Headlines everywhere you turn either assert or question an impending U. S. military strike of some sort against Syria in the coming days. Tensions are rising globally as threats, counter-threats, and diplomatic entreaties are voiced by concerned parties. But how likely is an American military strike on Syria? As the Obama administration seems to be taking a tougher line against the Middle Eastern nation over the alleged use of chemical weapons against opposition forces and civilians by the Syrian government and/or its military, the chances of at least some form of military intervention occurring seems almost a certainty. But one expert maintains that such a strike will be "limited" and "symbolic" and will most likely do nothing to effect a regime change in Damascus.
AFP reported (via Yahoo News) Aug. 29 that French General Vincent Desportes, former director of the Ecole de Guerre military training academy, believes the strikes, which would be carried out by the U. S. and its allies (and likely with the approval of the United Nations), would be "more symbolic than military."
He explained: "It is a question of reestablishing the West's credibility by doing something. The declared 'red line' cannot be crossed to this degree without something being done, otherwise all US credibility would be lost, particularly where Iran is concerned."
He added: "But it should not be too much, because if President Assad dies or if the regime collapses, that would lead to a terrible bloodbath, chaos on a national scale. It would be another strategic failure, the like of what was seen in Libya."
The attack on Libya, which began with missile and air strikes by the United States, Great Britain, France, and Canada in March of 2011, was done with the voiced approval of the United Nations. The military intervention that bolstered resistance against the dictatorial regime of Col. Moammar Gadhafi would become a lengthy and messy international affair. Although Gadhafi would eventually be ousted from as Libya's ruler, the transition of power became a political morass.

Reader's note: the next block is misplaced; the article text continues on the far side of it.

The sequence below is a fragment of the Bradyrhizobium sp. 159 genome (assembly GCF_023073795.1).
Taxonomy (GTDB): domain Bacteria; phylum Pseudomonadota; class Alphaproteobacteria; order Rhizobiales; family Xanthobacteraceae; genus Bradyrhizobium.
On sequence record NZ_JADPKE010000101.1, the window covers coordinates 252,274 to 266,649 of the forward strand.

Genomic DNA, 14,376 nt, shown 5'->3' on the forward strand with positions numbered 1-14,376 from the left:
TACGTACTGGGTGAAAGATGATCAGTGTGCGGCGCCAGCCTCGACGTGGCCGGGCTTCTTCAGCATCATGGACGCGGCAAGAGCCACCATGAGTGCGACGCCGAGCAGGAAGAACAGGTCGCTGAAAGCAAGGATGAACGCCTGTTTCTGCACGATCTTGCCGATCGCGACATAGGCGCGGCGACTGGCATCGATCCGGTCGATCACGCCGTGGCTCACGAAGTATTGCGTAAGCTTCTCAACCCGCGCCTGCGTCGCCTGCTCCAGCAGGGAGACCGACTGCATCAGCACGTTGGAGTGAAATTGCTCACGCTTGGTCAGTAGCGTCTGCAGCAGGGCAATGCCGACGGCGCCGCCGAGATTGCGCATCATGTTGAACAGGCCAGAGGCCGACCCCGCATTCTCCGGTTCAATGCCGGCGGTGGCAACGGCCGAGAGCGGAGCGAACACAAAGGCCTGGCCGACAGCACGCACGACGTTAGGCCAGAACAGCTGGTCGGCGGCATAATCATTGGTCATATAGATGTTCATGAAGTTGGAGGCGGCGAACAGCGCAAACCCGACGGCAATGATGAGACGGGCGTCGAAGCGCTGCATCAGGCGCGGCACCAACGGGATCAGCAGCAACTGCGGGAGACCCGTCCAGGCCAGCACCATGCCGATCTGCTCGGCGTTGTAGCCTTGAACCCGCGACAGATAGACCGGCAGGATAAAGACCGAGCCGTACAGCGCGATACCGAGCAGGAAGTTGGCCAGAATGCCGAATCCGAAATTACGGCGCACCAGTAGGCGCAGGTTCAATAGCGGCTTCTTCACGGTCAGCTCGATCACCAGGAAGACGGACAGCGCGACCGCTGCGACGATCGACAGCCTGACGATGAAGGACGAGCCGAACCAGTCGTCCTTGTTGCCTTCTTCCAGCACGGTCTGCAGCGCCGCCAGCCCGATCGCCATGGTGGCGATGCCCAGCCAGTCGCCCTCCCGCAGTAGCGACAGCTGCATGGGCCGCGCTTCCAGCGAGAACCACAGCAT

Desportes suggests that a second Libya should be avoided at all costs.
Other experts agree, including Jeffrey White of the Washington Institute for Near East Policy think tank. He told AFP that military strikes against Syria should target Damascus military facilities of the Fourth and Republican Guard armored divisions, due to their alleged involvement in the chemical attacks on civilians.
"Allied forces should also strike higher-level military and intelligence headquarters and command-and-control facilities associated with military operations around the capital," he said.
American and allied forces have been amassing off the eastern Mediterranean coastline for a week. Reports of Syrian government forces under President Bashar al-Assad using deadly force and even chemical weapons against civilian populations have filtered through -- via news reports and social media -- from the war-torn nation for months. But it was several reports from agencies like the internationally respected Medecins Sans Frontieres (Doctors Without Borders) that pushed the U. S. and the United Nations to consider action against Syria when, as reported by Yahoo News, the humanitarian organization noted that Damascus hospitals supported by their group reported treating some 3,600 patients “displaying neurotoxic symptoms in less than three hours on the morning of Wednesday, August 21, 2013.”
The organization further reported that of that number, 355 had died.
Horrific videos and photos posted on social media sites like Facebook seemed to corroborate the stories of the alleged chemical attack.
Assad and the Syrian government have denied any involvement in an attack using chemical weapons.
Although much of the language coming from the Obama administration has been guardedly tough, it would appear that current sentiment is leaning toward a military strike.
In an interview with PBS Newshour that aired Wednesday, President Obama admitted that with gathered intelligence and analysis, "we have concluded that the Syrian government in fact carried these out." Reports suggest that a "shot across the bow" approach might be in the offing, but the president said he wanted an "international response." No decision had been made on the matter, though, and he also noted that there was no interest, should there actually be a military strike, in having an "open-ended conflict" with Syria.
If such measures are actualized, surgical, limited, strategic military strikes by the U. S. and its allies would likely be the best course of action for all concerned, experts note, providing both the stability and continuity of a government still in power as well as a warning shot to the Assad regime that affirms that America and its allies, not to mention the likely support of the United Nations, will not hesitate to use military force to halt deadly chemical attacks on civilian populations.
Whether or not such a limited military strike against Syria might escalate into something more involved remains to be seen. And all of it hinges on whether or not a U. S.-led strike actually occurs, something that by no means is a certainty. But if outward appearances are an indication, a military strike on Syria has passed out of the "if" zone and into the uncertain area of "when."